• Forested KBAs saw significant loss in tree cover in 2022, and forest degradation continues, while slightly slowing down between 2020 and 2021. There was 1.2 million hectares of tree cover loss within KBAs – with only two regions meeting the Assessment-identified target needed to be on schedule to eliminate tree cover loss in forested KBAs by 2030.
  • Biodiversity in forests is declining at an alarming rate. According to 2022 updated data from the Forest Specialists Index, monitored populations of forest specialists (i.e., species dependent on forest habitats for their survival or reproduction) declined in abundance by 79 percent on average between 1970 and 2018 with habitat loss, habitat degradation, overexploitation, and climate change as the most pressing threats.

Australia's efforts assessed

Under Chapter 3 on Finance for Forests there is a case study considering Australia's actions. The report has identified the Western Australia end to native forest harvesting from 2024, but data gathering was probably too early to include the 23 May 2023 Victorian Government decision to end native logging from 1 January 2024 and ensure certainty for Timber workers.(Premier's media release)

Country case study - AUSTRALIA

Australia’s efforts to curb deforestation

Deforestation is a major issue in Australia, but recent developments bring hope. 

Australia was the only developed nation on WWF’s Deforestation Fronts world list of deforestation hotspots in 2021.1 This was largely due to persistent and significant forest losses in eastern Australian states. Nearly half of the forests that covered eastern Australia two centuries ago have now been cleared.2 Some forests have even been cleared to less than 10 percent of that area, leaving them endangered or critically endangered.3

Despite this discouraging trajectory, 2022 saw signs of progress: national-level deforestation was down by 36 percent, and the country could now be on track to halt deforestation by 2030 if the trend continues.4

Economic, political, and environmental factors drive changes in forest cover 

Land clearing for agriculture, driven by economic factors like high beef prices, is the largest contributor to deforestation in Australia.5 The expansion of urban areas and the misalignment of national and state policies further exacerbates the problem.6 While the central government can set incentives to reduce land clearing, state governments are ultimately in control of land use policy, and state policies have often not been consistent with federal conservation goals.7 Climate change played a role in forest cover change, evident during the severe drought from 2017-20. The drought culminated in major forest fires that destroyed 12.6 million hectares of forests and woodlands,8 followed by some of the wettest years on record in Australia, which contributed to rapid vegetation growth.9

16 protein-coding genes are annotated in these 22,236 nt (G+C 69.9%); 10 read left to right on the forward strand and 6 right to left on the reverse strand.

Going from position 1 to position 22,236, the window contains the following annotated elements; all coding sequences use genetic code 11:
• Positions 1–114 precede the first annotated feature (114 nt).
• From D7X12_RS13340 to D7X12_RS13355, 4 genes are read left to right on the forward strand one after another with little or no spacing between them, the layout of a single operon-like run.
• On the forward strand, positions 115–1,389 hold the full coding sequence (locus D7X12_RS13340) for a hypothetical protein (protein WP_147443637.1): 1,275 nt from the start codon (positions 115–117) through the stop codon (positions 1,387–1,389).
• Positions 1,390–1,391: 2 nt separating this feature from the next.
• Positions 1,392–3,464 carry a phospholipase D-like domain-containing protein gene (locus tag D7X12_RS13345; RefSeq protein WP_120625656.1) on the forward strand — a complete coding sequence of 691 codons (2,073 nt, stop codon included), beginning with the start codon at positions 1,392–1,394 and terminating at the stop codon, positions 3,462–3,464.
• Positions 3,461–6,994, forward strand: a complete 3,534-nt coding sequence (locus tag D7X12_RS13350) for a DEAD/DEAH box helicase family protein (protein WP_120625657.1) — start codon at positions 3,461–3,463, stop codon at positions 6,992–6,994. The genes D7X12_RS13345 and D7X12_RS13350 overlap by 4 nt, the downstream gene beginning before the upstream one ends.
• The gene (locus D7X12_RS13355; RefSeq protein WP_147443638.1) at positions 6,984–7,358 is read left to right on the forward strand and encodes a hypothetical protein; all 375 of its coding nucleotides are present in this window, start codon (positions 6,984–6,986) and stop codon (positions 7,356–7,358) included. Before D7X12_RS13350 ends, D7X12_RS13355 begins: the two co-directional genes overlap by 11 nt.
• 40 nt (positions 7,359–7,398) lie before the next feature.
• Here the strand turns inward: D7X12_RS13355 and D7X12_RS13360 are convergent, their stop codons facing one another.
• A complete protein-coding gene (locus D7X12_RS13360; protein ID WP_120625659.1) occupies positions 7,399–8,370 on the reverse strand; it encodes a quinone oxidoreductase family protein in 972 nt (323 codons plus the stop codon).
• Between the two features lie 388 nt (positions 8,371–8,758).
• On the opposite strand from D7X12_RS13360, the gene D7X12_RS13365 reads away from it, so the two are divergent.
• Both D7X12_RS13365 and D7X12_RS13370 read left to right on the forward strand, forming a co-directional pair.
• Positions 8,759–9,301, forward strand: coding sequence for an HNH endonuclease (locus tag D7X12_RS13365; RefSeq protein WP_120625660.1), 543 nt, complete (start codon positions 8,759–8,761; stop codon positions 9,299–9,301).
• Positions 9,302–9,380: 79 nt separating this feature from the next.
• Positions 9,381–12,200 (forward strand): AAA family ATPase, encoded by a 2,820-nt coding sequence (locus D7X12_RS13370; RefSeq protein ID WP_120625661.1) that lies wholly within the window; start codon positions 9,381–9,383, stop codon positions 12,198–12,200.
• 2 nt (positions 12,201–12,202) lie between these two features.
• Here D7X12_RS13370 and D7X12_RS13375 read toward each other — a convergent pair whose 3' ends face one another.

Awareness and action are increasing. 

Catastrophic fires in 2018-20 contributed to rising public and governmental awareness and spurred improved forest policies and investments in restoration.10

The Australian federal government committed at least USD 144 million to native wildlife and habitat recovery, 11 created the Australian Carbon Credit Unit scheme (formerly known as the Emissions Reduction Fund),12 and may soon pass the Nature Repair Market Bill,13 a framework to enable and stimulate investment in biodiversity conservation and restoration. The government has also committed to provide USD 148 million in grants to Indigenous Protected Areas from 2023-28 to support Indigenous leadership in managing its fragile ecosystems.14

The private sector is increasingly acknowledging the importance of addressing deforestation due to legal and reputational risks. Australian beef companies with international operations are especially cautious about being associated with deforestation and are reevaluating their beef production methods. Many have signed voluntary commitments.15 Companies are compelled by the recent EU regulation requiring beef exporters to show their operations have not contributed to deforestation and cattle were not raised on land cleared after December 2020.16

1 Cox, L. (2021, January 12). Australia the only developed nation on world list of deforestation hotspots. The Guardian.

2 Wilderness Society. (2018). Deforestation in Australia: 10 alarming facts. Wilderness Society.

3 Worldwide Fund for Nature (WWF). (2021). Deforestation Front: Eastern Australia. Gland, Switzerland: Worldwide Fund for Nature.

4 Forest Declaration Assessment analysis based on GFW/Curtis et al. (2018).

5 Interview with Robert Waterworth.

6 Interview with Robert Waterworth.

7 Ward, M., & Watson, J. (2023, January 27). Why Queensland is still ground zero for Australian deforestation. The Conversation.

8 Australian Government. (2021). Australia State of the Environment 2021: Key Findings. Canberra, Australia: Australian Government.; WWF Australia. (2019). In-Depth: Australian Bushfires. WWF Australia.

9 Dungey, G. (2022, February 14). As Australia faces new fire reality, forest restoration tactics reevaluated. Mongabay.; Williams, K., Hunter, B., Schmidt, B., Woodward, E., & Cresswell, I. (2021). Australia State of the Environment 2021: Land. Canberra, Australia: Australian Government.

10 Interview with Robert Waterworth; Williams, K., et al. (2021).

11 Dungey, G. (2022, February 14).

12 Australian Government ACCU Scheme,

13 Department of Climate Change, Energy, the Environment and Water. (2023). Nature Repair Market Bill. Canberra, Australia: Australian Government.

14 Department of Climate Change, Energy, the Environment and Water. (2023b). Indigenous Protected Areas program grants. Canberra, Australia: Australian Government.

15 Interview with Robert Waterworth

16 Ward, M., & Watson, J. (2023, January 27)


Forest Declaration Assessment, Global Forests Assessment: 2023 Forest Declaration Assessment: Off track and falling behind Report.